Saturday night has long been a desert on television because the networks and cable channels came to the conclusion that nobody worth chasing for advertisers is at home then. Hence they largely programmed cheap shows that had a chance of appealing to babysitters.

Much of the Saturday night programming in recent years has been replays of theatrical movies which most people have already had several chances to see in the theater and on other cable channels, magazine programs about murderers, and reruns of shows that had appeared earlier in the week. That’s why the nets run those three-hour marathons of Law and Order: Special Victims Unit on Saturday night.

Of course, such a choice becomes a self-fulfilling prophecy. If purveyors program only for teenage girls, then teenage girls is the audience they are going to get—if that.

That’s why it’s interesting to see ABC trying something different, running college football on Saturday nights.

Michigan State's Ervin Baldwin (51) celebrates his second-quarter touchdown on an interception against Notre Dame during a college football game, Saturday, Sept. 23, 2006, in East Lansing, Mich. At left is Michigan State's Demond Williams (9). (AP Photo/Al Goldis)

The games they’ve chosen so far this season have been good ones, and last night’s Notre Dame-Michigan State matchup turned into an "instant classic," as the announcers aptly described it.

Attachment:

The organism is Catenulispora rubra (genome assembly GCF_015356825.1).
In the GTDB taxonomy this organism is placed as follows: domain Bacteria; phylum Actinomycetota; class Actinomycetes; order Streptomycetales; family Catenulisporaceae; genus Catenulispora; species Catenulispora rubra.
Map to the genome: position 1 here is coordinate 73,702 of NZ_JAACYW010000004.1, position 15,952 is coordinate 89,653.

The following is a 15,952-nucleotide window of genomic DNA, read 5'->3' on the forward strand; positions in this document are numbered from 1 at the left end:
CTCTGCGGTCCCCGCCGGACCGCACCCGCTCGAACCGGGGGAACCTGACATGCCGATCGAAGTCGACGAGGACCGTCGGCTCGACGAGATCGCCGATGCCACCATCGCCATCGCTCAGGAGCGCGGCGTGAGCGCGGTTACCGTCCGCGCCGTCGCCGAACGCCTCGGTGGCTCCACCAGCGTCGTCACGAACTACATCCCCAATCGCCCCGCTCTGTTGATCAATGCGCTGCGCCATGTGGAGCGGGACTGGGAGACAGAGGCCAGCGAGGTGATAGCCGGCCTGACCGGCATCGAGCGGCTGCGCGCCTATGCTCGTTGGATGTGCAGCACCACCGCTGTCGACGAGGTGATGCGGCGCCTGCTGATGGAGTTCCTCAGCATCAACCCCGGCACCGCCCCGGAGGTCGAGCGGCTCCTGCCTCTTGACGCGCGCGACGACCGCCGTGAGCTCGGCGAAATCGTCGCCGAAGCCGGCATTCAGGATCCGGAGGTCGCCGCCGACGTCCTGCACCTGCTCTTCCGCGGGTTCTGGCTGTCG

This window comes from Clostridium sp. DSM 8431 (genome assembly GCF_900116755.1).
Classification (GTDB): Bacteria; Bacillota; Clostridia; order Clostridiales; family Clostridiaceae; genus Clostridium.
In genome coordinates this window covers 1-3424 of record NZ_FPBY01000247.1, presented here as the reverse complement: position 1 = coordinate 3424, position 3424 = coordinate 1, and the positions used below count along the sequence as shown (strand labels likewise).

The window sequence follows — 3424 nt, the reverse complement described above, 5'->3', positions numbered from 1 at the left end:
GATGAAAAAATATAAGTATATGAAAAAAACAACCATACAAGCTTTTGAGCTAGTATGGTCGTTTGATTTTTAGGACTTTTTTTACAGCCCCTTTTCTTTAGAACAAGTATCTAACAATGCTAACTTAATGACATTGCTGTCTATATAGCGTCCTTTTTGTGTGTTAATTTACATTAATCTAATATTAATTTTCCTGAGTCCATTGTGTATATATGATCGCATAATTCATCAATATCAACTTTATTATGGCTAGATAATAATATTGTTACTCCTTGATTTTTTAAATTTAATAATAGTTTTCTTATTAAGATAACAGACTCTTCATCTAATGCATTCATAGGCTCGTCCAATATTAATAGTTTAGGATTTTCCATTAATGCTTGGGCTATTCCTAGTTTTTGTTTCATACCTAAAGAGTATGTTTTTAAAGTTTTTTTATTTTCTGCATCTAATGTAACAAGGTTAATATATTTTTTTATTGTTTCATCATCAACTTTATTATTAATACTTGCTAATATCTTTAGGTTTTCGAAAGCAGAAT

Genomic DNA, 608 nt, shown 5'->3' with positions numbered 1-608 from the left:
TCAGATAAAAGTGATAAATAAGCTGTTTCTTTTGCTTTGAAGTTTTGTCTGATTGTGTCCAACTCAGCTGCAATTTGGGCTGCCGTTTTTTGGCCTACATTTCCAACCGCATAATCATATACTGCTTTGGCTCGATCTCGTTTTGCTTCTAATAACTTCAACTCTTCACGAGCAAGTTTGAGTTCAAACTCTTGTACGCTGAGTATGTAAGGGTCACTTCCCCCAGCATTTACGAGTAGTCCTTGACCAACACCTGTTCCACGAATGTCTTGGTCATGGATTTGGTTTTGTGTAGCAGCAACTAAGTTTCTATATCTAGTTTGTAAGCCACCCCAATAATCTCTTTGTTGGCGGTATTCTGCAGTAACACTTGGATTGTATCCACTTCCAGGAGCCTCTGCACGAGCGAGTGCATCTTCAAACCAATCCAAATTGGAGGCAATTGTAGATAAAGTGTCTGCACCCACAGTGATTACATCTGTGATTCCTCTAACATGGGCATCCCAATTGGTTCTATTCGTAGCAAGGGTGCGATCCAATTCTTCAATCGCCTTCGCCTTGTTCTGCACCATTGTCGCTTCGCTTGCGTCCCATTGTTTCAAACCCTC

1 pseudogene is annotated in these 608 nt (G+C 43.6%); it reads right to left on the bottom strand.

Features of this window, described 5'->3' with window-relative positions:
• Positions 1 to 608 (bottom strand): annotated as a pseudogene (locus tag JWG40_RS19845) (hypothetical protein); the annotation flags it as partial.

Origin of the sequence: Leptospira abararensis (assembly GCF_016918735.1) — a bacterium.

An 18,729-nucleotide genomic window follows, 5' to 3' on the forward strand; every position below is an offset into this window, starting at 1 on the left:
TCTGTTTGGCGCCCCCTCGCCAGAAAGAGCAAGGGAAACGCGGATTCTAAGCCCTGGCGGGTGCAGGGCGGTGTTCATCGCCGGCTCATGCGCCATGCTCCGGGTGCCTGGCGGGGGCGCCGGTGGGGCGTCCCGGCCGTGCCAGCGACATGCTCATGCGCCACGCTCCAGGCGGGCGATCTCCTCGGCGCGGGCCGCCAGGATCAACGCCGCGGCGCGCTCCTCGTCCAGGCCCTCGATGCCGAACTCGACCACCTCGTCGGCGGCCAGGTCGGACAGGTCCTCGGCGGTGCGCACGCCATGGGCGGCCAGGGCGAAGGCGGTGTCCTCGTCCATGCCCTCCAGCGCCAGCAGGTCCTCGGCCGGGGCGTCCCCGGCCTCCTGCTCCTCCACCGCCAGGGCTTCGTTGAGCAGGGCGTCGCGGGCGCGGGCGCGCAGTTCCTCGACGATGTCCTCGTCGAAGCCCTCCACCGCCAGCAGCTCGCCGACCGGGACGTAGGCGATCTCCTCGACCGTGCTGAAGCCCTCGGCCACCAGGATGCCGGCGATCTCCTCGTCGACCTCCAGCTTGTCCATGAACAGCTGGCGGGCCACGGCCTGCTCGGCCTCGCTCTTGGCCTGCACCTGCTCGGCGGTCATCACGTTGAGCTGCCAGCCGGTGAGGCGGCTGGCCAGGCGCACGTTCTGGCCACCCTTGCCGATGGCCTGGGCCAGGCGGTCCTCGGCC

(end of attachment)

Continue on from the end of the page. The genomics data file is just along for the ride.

Notre Dame went into the game under intense scrutiny after their loss last week to Michigan, and the Irish got behind early and stayed there nearly all the game. Heavy winds and driving rain roared into the stadium throughout the second half, making it immensely difficult to mount a passing attack on offense, which made it even tougher for ND to score points and mount a comeback.

On top of all that, the wind direction actually reversed at the end of the third quarter, when the teams switch goals, so that the Irish had the wind against them the entire second half of the game, instead of being able to move with the wind in the last quarter.

In the end, however, the Irish stormed back as their defense finally managed to put some pressure on Spartan quarterback Drew Stanton, and the ND offense finally kicked into gear as QB Brady Quinn started to show better throwing accuracy and/or his receivers managed to run their routes more accurately.

In the end, the Irish won 30-27 on a 27-yeard interception return for a TB by ND cornerback Terrail Lambert.

Notre Dame's Terrail Lambert intercepts a Michigan State pass and returns it to score the winning touchdown in the fourth quarter a 40-37 college football win over Michigan State, Saturday, Sept. 23, 2006, in East Lansing, Mich. (AP Photo/Al Goldis)

Notre Dame didn’t look like a potential national champion by any means, but it was a great game—and it certainly was much more interesting than another episode of 48 Hours Mystery.

It’s good to see ABC try this, and it seems to me that it will be a good thing if the choice proves successful.